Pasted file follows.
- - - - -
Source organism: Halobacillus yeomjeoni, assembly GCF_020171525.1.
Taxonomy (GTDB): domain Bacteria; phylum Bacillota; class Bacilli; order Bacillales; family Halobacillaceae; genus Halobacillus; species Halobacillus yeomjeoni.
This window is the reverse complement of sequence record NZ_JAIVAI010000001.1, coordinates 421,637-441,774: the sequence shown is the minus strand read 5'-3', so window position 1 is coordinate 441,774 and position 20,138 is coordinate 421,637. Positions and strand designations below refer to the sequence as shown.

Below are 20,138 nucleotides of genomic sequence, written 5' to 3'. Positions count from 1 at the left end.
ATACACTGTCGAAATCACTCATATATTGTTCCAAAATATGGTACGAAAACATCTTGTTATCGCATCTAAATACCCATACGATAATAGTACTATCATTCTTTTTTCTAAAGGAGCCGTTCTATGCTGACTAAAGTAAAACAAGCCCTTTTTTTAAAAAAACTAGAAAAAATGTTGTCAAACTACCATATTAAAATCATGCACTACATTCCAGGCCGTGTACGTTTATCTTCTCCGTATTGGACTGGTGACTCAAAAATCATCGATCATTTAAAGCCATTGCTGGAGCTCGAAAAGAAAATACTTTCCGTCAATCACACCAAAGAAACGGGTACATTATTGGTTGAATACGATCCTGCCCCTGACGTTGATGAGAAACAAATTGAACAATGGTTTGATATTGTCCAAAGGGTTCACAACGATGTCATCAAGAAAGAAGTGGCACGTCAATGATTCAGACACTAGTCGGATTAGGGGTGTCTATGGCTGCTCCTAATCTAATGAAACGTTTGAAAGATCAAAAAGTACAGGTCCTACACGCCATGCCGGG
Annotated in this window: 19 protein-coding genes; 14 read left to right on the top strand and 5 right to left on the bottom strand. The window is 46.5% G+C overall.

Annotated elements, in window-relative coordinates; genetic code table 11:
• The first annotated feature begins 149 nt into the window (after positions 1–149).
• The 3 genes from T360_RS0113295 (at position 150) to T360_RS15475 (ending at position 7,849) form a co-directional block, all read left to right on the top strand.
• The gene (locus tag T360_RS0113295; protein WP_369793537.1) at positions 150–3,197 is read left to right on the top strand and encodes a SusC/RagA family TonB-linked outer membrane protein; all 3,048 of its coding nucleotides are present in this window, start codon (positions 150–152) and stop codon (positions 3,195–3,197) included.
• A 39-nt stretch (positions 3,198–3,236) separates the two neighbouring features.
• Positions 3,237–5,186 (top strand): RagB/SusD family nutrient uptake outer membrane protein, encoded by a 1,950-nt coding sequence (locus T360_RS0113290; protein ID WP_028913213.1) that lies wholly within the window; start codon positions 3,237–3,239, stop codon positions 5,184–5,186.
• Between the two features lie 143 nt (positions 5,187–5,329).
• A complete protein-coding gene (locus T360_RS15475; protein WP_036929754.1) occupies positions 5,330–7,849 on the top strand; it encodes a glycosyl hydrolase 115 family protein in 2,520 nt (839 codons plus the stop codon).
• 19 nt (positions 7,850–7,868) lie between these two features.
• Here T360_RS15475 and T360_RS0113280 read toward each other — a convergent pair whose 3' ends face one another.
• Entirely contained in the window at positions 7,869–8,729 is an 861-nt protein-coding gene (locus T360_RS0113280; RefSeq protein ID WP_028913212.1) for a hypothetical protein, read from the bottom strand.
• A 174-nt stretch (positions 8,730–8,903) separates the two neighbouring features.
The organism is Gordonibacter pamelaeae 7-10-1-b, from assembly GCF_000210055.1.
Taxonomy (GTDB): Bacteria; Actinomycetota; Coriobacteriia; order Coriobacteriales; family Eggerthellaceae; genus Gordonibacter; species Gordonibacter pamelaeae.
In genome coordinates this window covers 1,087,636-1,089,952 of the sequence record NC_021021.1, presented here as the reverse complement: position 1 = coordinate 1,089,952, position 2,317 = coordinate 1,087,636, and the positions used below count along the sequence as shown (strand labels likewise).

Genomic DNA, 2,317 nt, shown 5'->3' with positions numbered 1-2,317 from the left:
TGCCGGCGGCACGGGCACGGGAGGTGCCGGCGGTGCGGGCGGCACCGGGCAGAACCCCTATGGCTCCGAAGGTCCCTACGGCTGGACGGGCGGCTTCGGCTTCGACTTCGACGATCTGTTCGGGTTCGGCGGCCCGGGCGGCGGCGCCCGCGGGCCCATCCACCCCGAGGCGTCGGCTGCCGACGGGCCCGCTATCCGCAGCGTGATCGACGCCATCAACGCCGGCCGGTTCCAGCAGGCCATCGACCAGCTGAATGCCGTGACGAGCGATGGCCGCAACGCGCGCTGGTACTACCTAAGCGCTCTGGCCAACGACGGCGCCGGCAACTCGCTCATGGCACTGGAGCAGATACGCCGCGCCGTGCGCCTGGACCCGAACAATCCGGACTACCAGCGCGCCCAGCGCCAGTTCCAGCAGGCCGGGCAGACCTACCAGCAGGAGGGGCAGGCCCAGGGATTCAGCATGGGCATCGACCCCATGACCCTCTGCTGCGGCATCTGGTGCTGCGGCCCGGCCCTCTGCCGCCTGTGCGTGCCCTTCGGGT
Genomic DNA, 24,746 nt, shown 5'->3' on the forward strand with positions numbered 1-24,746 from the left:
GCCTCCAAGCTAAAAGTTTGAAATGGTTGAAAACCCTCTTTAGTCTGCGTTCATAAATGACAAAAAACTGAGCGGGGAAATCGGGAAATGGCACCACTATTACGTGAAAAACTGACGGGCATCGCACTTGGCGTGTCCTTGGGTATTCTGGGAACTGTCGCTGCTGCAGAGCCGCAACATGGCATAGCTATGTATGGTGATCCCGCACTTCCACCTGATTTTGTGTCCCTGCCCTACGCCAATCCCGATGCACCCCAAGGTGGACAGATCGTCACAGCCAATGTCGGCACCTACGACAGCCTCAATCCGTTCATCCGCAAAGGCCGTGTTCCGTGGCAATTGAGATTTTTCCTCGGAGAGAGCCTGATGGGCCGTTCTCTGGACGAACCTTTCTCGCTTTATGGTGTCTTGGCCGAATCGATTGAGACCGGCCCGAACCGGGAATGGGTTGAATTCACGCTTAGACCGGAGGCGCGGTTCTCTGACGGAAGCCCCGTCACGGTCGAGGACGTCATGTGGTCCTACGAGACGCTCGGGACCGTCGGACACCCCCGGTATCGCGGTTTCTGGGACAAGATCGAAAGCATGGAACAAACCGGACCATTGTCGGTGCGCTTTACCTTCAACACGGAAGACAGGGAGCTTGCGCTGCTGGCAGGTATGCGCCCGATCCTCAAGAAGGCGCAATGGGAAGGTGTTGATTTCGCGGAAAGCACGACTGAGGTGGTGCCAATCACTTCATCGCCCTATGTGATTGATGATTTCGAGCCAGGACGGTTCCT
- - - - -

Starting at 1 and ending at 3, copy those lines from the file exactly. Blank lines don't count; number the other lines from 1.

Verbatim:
Source organism: Halobacillus yeomjeoni, assembly GCF_020171525.1.
Taxonomy (GTDB): domain Bacteria; phylum Bacillota; class Bacilli; order Bacillales; family Halobacillaceae; genus Halobacillus; species Halobacillus yeomjeoni.
This window is the reverse complement of sequence record NZ_JAIVAI010000001.1, coordinates 421,637-441,774: the sequence shown is the minus strand read 5'-3', so window position 1 is coordinate 441,774 and position 20,138 is coordinate 421,637. Positions and strand designations below refer to the sequence as shown.